Overall, PhotoScan did a good job detecting the corners of prints and properly cropping most of them. PhotoScan also did a good job capturing the colors and detail of each shot as long as the flash was disabled. None of the snapshots I scanned were in perfect focus, but the scans of each were noticeably fuzzier and the colors off a little in some. Despite the bugs and limitations though, PhotoScan is an app I’ll keep close by when I visit relatives over the holidays for when they pull out family albums of photos because it’s so convenient and easy to use.
Google also added three new features to Google Photos today. The first is an improved auto-enhance tool. Second, Google added twelve new filters, which it calls ‘Looks.’ The feature first edits the photo to enhance it and then applies a filter that complements your photo. How does Google Photos know how to adjust its filters complement your photos? Machine learning of course. The third feature is fine-grained light and color editing tools. The Verge reports that Google is also introducing three new automatically created videos to Google Photos, for newborns, formal occasions like weddings, and a ‘through the years’ a slideshow for annual events like holiday gatherings.
Google is revamping Google Play Music with intelligence that it says will deliver the right music at the right time using machine learning. According to a post by Elias Roman, Lead Product Manager for Google Play Music, Google’s streaming music service will go beyond just figuring out what you like from the music you listen to. The update will also take into account context – things like your location, what you’re doing, and even the weather.
To provide even richer music recommendations based on Google’s understanding of your world, we’ve plugged into the contextual tools that power Google products. When you opt in, we’ll deliver personalized music based on where you are and why you are listening — relaxing at home, powering through at work, commuting, flying, exploring new cities, heading out on the town, and everything in between. Your workout music is front and center as you walk into the gym, a sunset soundtrack appears just as the sky goes pink, and tunes for focusing turn up at the library.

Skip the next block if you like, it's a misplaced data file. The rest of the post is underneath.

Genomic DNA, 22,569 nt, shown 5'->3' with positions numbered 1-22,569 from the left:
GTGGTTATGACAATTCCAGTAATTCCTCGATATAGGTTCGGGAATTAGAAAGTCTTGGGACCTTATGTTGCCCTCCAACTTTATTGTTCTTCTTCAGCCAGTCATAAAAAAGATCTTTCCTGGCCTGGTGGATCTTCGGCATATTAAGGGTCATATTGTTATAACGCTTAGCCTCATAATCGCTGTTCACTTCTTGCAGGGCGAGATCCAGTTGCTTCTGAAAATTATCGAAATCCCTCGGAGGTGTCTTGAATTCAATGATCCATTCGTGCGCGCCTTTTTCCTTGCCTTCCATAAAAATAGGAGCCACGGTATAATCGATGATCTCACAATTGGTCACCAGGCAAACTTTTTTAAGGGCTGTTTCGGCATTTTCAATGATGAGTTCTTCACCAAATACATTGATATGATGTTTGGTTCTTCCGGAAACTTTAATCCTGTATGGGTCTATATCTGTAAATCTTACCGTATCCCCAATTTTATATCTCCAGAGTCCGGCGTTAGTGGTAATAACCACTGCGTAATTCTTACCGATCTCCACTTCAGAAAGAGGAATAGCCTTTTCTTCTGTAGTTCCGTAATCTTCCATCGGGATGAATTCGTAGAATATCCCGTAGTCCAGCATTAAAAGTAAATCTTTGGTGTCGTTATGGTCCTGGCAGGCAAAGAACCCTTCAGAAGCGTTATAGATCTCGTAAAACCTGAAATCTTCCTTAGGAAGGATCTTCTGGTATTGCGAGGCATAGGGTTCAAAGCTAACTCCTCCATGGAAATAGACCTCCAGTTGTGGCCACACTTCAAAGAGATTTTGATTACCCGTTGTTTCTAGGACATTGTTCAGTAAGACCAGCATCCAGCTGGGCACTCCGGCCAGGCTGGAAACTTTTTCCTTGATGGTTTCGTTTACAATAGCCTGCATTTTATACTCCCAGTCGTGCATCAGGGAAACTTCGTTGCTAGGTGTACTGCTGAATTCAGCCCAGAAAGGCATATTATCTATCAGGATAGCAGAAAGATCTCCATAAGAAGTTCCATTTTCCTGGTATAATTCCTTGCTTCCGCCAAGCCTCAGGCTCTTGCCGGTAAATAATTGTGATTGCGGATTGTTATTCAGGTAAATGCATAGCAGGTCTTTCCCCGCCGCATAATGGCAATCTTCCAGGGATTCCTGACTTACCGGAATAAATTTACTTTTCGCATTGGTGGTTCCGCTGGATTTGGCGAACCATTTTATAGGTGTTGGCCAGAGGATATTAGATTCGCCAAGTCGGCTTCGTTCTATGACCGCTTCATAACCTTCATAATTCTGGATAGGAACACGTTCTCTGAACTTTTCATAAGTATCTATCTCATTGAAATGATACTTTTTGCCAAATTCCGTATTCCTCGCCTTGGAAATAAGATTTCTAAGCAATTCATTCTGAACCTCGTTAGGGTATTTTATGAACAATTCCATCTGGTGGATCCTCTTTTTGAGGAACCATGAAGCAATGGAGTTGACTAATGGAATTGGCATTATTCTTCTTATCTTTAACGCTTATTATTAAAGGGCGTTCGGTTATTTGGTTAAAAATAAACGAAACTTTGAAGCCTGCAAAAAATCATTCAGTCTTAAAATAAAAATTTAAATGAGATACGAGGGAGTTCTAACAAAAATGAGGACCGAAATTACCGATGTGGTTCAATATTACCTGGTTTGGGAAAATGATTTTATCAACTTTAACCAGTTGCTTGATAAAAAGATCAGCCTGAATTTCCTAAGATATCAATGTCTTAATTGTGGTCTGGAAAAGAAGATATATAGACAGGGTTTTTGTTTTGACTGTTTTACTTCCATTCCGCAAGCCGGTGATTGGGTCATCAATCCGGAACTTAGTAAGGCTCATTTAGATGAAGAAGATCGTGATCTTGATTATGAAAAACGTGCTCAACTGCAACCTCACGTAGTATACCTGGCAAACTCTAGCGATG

In addition, Google has redesigned the Google Play Music home screen to emphasize your favorite music by putting it right at the top of the screen and adjusting what’s shown based on your context. The service will also automatically create an offline playlist of recently played songs for subscribers to listen to when they have no data connection.
It’s not surprising to see Google take Google Play Music in this direction. One of Google’s biggest competitive advantages is the data it knows about you from its many products. This sort of assistive technology is already baked into products like Google Photos and it seems natural to bring the same smarts to Google Play Music too.
Google Play Music will begin its world-wide roll-out to sixty-two countries this week on iOS, Android, and the web.
Until today, Gmail hadn’t been updated since January 2016. That’s a long time between updates for a major Google service. Meanwhile, Inbox, Google’s other email client, has been repeatedly updated throughout 2016. That led me and others to wonder whether Google was abandoning its more traditional email client for Inbox’s cutting-edge features. Although Gmail appears to be on a slower update cycle than Inbox, today Gmail received a handful of solid new features and a design update that breathes fresh life into the app.
Gmail’s new design brings it much closer to the UI of its Android cousin and other Google apps available on iOS. The design is colorful, uncluttered, and easy to read with a compose button right where you expect it in a Google app.
Google also added the ability to quickly archive or delete messages with left or right swipe gesture from your inbox. By default, Gmail is set to archive when you swipe on a message, but you can switch it to delete messages in settings on a per-account basis.
Gmail’s new ‘Undo Send’ feature gives you about five seconds to tap an Undo button in the lower right hand corner of the screen to retrieve a message that you didn’t mean to send. It would be nice to be able to adjust the length of the delay before a message is sent, but I suspect five seconds is enough in most circumstances.
In addition, Google says it has made email search even faster. The speed and accuracy of Gmail’s search is the primary reason I keep Gmail installed. I don’t use Gmail regularly enough to comment whether the new search is faster, but in my limited testing search results appeared almost instantly on a good WiFi connection, even when retrieving months-old email.
I’m glad to see Google pushing Gmail forward. With this update, it fits better aesthetically with the rest of Google’s iOS apps and adds features that keep Gmail on par with other iOS email clients. I only wish that Gmail also included a unified inbox option instead of requiring me to switch among multiple accounts.